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The Myanmar snub-nosed monkey Rhinopithecus strykeri was discovered in 2010 on the western slopes of the Gaoligong Mountains in the Irrawaddy River basin in Myanmar and subsequently in the same river basin in China, in 2011. Based on 2 years of surveying the remote and little disturbed forest of the Gaoligong Mountains National Nature Reserve in China, with outline transect sampling and infrared camera monitoring, a breeding group comprising > 70 individuals was found on the eastern slopes of the Gaoligong Mountains in the Salween River Basin. Given the Critically Endangered status of this primate (a total of < 950 individuals are estimated to remain in the wild), efforts to protect the relatively undisturbed habitat of this newly discovered population and to prevent hunting are essential for the long-term survival of this species.
There is controversy over previous findings that a high ratio of Firmicutes to Bacteriodetes helps obese animals harvest energy from the diet. To further investigate the relationship between microbial composition and energy harvest, microbial adaptation to diet and time should be considered. In this study, lean and obese rats were successfully induced with low-fat and high-fat diets. An 8-week high soyabean fibre (HSF)-containing diet was then fed to investigate the interaction between the diet and the rats’ gut microbiota, as well as their influence on rats’ growth. Rats’ body weight (BW) was recorded weekly; their plasma lipids and their gut microbiota at week 11, 15 and 19 were analysed. After the consumption of the HSF diet, BW of lean rats increased significantly (P<0·05), but no significant alteration in BW was found in obese rats. The average content of plasma cholesterol was lowered and that of TAG was upgraded in both the groups when fed the HSF diet. There was no significant difference observed at each period between lean and obese rats. In the group of lean rats, the diversity of gut microbiota was elevated strongly (P<0·01), and bacteria from phylum Firmicutes and Bacteroidetes were both increased largely (P<0·01); however, the bacterial diversity and composition in obese rats were less altered after the HSF diet control. In conclusion, the increased Firmicutes and Bacteriodetes might relate to lean rats’ higher BW gain; ‘obese microbiota’ could not help the hosts harvest more energy from the HSF diet.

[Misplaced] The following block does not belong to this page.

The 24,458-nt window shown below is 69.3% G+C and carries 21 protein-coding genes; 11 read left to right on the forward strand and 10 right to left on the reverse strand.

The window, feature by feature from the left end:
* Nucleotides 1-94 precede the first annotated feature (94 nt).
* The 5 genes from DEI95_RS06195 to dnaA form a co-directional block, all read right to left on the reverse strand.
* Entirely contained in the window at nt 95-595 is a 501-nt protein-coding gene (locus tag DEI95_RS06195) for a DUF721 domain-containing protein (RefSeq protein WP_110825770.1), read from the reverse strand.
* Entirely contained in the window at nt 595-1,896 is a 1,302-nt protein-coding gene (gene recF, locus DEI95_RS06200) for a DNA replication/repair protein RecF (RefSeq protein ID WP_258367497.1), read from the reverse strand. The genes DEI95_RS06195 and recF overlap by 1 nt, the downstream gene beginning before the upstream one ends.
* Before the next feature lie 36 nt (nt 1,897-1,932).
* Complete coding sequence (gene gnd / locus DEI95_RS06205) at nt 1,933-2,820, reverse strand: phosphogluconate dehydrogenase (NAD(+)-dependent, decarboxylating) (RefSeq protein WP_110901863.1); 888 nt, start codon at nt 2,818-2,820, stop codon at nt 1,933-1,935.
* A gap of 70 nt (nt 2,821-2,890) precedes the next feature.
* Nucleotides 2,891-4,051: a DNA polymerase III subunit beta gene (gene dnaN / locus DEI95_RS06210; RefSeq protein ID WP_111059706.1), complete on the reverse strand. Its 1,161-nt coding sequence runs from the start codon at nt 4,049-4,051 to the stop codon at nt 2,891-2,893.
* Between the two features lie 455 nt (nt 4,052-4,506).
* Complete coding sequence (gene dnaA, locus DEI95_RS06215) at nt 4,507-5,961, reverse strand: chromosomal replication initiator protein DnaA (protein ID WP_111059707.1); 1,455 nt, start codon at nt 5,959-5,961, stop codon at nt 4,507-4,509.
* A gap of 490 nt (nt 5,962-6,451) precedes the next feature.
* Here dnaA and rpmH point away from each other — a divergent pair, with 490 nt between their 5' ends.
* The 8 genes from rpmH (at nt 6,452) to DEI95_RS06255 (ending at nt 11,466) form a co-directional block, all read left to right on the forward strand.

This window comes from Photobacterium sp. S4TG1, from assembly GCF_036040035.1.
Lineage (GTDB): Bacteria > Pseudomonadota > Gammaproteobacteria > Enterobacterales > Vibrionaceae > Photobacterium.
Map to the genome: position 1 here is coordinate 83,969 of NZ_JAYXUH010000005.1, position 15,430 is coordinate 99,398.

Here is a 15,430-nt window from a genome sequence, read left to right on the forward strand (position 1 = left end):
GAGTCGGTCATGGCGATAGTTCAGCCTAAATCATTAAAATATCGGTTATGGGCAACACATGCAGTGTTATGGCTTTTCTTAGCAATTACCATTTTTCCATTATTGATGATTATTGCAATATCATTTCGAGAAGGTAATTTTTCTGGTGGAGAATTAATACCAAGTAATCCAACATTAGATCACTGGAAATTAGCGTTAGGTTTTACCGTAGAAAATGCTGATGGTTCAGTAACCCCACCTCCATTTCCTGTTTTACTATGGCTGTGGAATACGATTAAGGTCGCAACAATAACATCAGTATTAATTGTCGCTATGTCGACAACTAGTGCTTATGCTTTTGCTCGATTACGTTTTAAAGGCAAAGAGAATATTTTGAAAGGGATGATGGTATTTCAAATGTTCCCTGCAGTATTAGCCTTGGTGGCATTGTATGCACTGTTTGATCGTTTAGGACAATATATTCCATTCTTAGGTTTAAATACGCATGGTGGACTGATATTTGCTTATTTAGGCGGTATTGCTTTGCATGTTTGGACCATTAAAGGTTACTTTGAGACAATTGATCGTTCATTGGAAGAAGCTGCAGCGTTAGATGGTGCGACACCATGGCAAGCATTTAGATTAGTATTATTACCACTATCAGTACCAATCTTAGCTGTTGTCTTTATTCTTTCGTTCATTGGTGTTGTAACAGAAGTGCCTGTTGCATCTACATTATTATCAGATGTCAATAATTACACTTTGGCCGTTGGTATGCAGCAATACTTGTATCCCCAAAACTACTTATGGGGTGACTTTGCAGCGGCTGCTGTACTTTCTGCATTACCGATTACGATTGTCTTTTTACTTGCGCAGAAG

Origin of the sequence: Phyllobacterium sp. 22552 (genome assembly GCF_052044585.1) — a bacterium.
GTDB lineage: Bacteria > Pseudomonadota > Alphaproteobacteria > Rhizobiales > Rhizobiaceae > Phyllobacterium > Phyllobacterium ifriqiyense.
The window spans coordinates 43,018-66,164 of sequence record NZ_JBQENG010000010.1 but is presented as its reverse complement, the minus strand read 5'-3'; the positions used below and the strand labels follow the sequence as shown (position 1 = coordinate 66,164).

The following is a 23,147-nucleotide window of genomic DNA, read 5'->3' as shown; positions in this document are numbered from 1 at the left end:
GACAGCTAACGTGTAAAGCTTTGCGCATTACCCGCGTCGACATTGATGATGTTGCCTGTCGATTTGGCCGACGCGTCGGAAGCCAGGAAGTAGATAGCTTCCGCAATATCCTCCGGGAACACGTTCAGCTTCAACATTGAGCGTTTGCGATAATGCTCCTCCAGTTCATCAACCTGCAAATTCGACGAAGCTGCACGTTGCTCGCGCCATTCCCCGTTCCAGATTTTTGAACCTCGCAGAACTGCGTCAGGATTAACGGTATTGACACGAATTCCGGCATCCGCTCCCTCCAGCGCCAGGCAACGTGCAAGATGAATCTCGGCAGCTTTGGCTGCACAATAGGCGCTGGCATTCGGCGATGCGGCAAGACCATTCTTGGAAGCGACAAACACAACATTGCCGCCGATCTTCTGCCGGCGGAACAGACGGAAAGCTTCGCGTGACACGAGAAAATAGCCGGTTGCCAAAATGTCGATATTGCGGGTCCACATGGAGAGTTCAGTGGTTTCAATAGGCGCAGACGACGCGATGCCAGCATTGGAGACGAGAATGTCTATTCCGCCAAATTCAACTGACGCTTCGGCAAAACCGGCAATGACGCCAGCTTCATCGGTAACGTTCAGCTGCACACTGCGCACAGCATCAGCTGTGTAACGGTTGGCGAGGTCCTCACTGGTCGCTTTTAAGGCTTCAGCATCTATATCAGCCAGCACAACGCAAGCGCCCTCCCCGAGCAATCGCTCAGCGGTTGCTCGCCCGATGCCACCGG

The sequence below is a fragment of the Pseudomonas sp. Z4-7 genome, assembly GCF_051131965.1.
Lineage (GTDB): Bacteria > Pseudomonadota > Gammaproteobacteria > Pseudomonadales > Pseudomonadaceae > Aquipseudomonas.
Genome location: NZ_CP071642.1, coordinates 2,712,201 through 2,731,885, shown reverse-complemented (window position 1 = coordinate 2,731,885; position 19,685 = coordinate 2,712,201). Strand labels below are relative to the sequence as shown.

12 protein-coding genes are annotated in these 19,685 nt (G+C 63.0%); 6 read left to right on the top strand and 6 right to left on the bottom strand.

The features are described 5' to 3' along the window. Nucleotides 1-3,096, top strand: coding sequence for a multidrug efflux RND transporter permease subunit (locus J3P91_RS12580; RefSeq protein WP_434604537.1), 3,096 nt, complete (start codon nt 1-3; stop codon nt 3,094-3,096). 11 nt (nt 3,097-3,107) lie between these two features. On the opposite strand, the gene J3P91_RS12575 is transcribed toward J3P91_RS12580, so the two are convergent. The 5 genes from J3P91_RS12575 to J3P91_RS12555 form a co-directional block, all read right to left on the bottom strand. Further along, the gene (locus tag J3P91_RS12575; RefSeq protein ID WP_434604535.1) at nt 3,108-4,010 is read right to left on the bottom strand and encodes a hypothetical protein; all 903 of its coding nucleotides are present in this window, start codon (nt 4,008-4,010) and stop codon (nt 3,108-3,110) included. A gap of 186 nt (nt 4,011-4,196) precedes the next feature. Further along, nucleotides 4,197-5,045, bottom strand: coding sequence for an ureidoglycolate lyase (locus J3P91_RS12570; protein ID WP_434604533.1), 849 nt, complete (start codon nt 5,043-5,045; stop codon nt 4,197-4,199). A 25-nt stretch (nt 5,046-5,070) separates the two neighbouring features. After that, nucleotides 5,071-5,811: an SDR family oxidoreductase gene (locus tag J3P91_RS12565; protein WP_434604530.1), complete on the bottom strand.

Largocephalosaurus polycarpon Cheng et al. 2012a was erected after the study of the skull and some parts of a skeleton and considered to be an eosauropterygian. Here we describe a new species of the genus, Largocephalosaurus qianensis, based on three specimens. The new species provides many anatomical details which were described only briefly or not at all in the type species, and clearly indicates that Largocephalosaurus is a saurosphargid. It differs from the type species mainly in having three premaxillary teeth, a very short retroarticular process, a large pineal foramen, two sacral vertebrae, and elongated small granular osteoderms mixed with some large ones along the lateral most side of the body. With additional information from the new species, we revise the diagnosis and the phylogenetic relationships of Largocephalosaurus and clarify a set of diagnostic features for the Saurosphargidae Li et al. 2011. Largocephalosaurus is characterized primarily by an oval supratemporal fenestra, an elongate dorsal ‘rib-basket’, a narrow and elongate transverse process of the dorsal vertebrae, and the lack of a complete dorsal carapace of osteoderms. The Saurosphargidae is distinct mainly in having a retracted external naris, a jugal–squamosal contact, a large supratemporal extensively contacting the quadrate shaft, a leaf-like tooth crown with convex labial surface and concave lingual surface, a closed dorsal ‘rib-basket’, many dorsal osteoderms, a large boomerang-like or atypical T-shaped interclavicle. Current evidence suggests that the Saurosphargidae is the sister-group of the Sauropterygia and that Largocephalosaurus is the sister-group of the Saurosphargis–Sinosaurosphargis clade within the family.
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